Rebecca Stewart: 513-479-3335


 ‘Trauma-Informed’ Bulletin Is Replete with Misrepresentations and Mistakes: CPI Report

WASHINGTON / September 3, 2019 – A new Center for Prosecutor Integrity report documents factual errors and faulty conclusions contained in a 2019 bulletin published by End Violence Against Women International. Titled, “Understanding the Neurobiology of Trauma and Implications for Interviewing Victims,” the EVAWI bulletin purports to summarize the research on the neurobiology of trauma and provide recommendations for law enforcement personnel who investigate allegations of sexual assault.

The new CPI report was researched and written by behavioral neuroscientists Sujeeta Bhatt, PhD and Susan Brandon, PhD.

“Trauma-informed” proponents claim that persons who experience sexual assault are unable to accurately recall the incident, and that inconsistencies in their accounts should be taken as proof that the assault occurred. But citing numerous studies, Bhatt and Brandon reject this theory, concluding, “The impacts of trauma on memories and recall are widely variable. The stress accompanying and resulting from trauma may produce strong memories, impair memories, have no effect on memories, or increase the possibility of false memories.”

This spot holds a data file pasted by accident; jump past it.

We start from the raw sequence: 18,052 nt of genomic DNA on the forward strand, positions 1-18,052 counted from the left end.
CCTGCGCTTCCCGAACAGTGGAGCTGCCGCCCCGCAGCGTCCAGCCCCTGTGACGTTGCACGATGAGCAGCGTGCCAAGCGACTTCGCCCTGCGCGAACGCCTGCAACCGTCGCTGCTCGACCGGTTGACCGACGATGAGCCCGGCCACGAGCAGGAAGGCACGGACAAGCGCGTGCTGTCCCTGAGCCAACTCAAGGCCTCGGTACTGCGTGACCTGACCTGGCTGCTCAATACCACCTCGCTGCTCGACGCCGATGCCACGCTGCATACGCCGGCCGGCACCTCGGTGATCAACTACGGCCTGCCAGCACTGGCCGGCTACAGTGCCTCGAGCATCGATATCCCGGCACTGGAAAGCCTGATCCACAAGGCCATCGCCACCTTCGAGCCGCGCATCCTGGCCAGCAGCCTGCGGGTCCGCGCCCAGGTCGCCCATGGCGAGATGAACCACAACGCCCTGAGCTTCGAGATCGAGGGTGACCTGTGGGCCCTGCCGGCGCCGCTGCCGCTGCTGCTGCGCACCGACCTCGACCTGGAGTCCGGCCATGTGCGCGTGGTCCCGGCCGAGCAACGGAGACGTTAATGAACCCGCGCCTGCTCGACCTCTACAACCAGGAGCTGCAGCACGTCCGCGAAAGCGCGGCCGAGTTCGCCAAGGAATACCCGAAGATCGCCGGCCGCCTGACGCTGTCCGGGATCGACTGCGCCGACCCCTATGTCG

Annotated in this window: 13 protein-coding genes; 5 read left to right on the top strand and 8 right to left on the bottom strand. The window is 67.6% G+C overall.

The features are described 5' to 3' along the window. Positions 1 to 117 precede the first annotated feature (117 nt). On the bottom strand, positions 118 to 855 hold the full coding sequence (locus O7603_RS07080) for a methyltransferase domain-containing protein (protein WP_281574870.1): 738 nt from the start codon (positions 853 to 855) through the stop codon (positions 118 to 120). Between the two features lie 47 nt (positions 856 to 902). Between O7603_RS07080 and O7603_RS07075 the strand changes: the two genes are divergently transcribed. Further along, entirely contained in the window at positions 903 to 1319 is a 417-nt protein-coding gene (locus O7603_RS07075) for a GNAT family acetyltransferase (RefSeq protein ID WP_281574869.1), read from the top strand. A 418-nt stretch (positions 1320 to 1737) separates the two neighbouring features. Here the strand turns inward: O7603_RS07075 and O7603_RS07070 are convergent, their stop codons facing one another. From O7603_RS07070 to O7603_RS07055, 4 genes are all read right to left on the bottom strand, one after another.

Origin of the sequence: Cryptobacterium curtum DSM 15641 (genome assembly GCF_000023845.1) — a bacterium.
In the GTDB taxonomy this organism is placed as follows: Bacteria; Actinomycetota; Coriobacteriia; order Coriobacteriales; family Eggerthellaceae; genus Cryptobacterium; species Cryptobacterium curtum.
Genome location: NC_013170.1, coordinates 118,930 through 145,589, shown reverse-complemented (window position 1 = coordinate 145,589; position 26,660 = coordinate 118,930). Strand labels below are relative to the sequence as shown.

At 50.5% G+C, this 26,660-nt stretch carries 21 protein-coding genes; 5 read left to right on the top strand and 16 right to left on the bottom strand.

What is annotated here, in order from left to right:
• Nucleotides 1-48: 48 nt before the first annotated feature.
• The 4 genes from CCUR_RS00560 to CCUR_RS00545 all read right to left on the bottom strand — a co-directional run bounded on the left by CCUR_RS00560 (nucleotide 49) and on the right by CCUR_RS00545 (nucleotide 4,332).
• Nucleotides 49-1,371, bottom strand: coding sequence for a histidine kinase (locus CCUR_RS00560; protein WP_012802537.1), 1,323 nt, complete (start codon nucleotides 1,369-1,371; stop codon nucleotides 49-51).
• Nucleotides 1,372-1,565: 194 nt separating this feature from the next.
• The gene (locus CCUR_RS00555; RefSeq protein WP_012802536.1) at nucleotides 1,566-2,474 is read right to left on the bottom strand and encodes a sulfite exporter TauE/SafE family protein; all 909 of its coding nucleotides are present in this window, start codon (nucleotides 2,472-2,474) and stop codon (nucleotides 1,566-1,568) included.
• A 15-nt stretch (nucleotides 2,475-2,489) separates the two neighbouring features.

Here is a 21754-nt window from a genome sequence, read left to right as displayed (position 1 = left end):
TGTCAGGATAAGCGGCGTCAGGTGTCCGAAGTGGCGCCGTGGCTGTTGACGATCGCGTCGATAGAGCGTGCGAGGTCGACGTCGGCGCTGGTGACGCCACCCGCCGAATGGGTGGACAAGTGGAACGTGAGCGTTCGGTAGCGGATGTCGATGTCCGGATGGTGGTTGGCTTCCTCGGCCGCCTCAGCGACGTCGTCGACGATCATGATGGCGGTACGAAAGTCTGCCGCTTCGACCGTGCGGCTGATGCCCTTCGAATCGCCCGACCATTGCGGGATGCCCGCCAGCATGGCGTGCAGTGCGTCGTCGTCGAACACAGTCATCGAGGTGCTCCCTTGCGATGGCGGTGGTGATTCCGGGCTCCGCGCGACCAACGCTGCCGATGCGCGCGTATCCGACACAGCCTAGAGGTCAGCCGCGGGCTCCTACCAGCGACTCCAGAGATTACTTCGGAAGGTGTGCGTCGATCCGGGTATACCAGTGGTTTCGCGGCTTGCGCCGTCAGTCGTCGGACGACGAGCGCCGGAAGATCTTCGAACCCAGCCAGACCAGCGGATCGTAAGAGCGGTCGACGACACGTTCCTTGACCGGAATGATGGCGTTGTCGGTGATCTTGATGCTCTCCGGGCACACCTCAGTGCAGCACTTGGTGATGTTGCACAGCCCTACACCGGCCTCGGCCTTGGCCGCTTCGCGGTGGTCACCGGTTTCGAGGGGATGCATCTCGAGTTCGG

Bhatt and Brandon argue that criminal investigators do not need to use special interview methods with purported trauma victims: “Examination of studies across these domains did not reveal any evidence to support the notion that victims of potentially traumatic events require interview methods that are different from those that have been shown to be most effective for accounts of events that are presumably not traumatic.”

Their critique is more fundamental, saying an “undue emphasis on brain science increases the likelihood of hindering an investigation” because it can promote confirmation bias and undue stereotypes. The new CPI report is available online (1).

Separately, the Association of Title IX Administrators (ATIXA) recently published a Position Paper on “Trauma-Informed Training and Neurobiology of Trauma” that sharply criticizes the assumptions, precepts, and methods of trauma-informed advocates (2).